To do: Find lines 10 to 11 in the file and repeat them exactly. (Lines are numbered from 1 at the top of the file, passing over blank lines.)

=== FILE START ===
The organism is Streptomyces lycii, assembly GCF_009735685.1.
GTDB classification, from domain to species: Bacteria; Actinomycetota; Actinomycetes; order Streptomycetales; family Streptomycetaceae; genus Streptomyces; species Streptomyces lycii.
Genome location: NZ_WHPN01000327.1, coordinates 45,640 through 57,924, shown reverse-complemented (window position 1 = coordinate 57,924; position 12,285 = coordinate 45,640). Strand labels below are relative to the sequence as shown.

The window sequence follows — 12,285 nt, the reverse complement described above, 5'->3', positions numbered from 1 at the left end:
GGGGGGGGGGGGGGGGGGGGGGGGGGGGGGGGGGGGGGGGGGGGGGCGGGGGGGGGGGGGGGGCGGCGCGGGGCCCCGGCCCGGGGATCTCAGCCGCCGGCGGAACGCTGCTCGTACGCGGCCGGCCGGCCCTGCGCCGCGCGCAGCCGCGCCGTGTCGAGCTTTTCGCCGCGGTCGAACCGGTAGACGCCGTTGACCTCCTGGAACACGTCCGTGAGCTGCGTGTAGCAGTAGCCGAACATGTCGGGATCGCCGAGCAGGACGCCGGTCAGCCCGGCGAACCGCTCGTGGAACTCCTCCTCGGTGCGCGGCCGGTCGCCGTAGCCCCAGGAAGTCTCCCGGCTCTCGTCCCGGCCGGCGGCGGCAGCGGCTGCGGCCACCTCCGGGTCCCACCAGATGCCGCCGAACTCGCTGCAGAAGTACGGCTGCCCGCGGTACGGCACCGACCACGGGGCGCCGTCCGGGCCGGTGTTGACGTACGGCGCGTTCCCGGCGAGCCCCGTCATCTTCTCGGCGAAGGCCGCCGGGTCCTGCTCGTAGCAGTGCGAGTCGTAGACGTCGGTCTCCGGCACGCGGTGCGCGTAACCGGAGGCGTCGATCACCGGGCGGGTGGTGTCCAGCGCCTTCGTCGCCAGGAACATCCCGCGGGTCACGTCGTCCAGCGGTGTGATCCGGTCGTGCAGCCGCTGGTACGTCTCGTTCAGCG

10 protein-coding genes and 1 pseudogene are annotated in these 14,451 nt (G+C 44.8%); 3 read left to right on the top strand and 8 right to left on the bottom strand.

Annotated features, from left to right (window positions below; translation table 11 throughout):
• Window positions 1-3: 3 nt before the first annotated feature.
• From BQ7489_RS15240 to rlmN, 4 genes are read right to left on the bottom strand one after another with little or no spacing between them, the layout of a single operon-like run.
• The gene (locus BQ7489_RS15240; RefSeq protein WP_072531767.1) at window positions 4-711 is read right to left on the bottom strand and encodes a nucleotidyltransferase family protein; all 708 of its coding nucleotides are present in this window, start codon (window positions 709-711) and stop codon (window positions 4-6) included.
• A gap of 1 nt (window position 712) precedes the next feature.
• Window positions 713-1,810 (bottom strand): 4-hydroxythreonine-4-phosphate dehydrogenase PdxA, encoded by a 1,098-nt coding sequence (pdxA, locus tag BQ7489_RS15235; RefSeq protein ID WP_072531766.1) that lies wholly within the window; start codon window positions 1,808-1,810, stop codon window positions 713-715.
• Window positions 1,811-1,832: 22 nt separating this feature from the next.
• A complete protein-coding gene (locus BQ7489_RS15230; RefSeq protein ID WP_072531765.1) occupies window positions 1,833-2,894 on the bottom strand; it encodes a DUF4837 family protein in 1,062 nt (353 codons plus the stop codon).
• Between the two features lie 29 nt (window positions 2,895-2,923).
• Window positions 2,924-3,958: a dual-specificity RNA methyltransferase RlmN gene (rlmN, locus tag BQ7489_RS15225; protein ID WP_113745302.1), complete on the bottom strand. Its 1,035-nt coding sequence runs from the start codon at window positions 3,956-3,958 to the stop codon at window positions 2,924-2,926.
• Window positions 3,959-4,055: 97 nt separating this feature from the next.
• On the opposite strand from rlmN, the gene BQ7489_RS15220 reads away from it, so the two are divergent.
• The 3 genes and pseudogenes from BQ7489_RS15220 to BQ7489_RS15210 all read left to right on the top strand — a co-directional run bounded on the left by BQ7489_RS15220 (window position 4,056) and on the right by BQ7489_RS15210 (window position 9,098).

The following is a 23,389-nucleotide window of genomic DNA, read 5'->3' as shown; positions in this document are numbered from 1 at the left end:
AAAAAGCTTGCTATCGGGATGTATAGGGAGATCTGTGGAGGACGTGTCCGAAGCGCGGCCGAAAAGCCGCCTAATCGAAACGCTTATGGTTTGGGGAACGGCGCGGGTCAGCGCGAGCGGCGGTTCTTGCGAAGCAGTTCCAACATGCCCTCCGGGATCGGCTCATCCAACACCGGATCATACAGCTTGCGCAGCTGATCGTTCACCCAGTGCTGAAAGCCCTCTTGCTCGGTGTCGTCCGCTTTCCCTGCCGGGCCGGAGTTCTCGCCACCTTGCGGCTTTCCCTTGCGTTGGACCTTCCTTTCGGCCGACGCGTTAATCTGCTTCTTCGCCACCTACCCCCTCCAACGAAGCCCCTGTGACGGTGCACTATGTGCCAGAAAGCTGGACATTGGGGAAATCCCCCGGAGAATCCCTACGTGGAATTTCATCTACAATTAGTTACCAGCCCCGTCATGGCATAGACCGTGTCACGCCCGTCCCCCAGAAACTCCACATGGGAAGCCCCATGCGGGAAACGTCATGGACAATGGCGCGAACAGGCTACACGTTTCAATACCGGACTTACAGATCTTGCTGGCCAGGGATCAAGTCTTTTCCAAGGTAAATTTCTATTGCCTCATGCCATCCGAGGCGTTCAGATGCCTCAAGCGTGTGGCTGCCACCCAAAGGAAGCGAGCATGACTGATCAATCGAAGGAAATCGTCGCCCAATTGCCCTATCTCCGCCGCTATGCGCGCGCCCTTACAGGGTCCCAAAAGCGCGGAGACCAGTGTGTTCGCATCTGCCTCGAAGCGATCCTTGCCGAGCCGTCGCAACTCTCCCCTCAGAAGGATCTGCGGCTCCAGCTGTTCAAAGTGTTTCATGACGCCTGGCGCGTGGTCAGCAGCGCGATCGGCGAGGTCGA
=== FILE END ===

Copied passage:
• The gene (locus BQ7489_RS15240; RefSeq protein WP_072531767.1) at window positions 4-711 is read right to left on the bottom strand and encodes a nucleotidyltransferase family protein; all 708 of its coding nucleotides are present in this window, start codon (window positions 709-711) and stop codon (window positions 4-6) included.
• A gap of 1 nt (window position 712) precedes the next feature.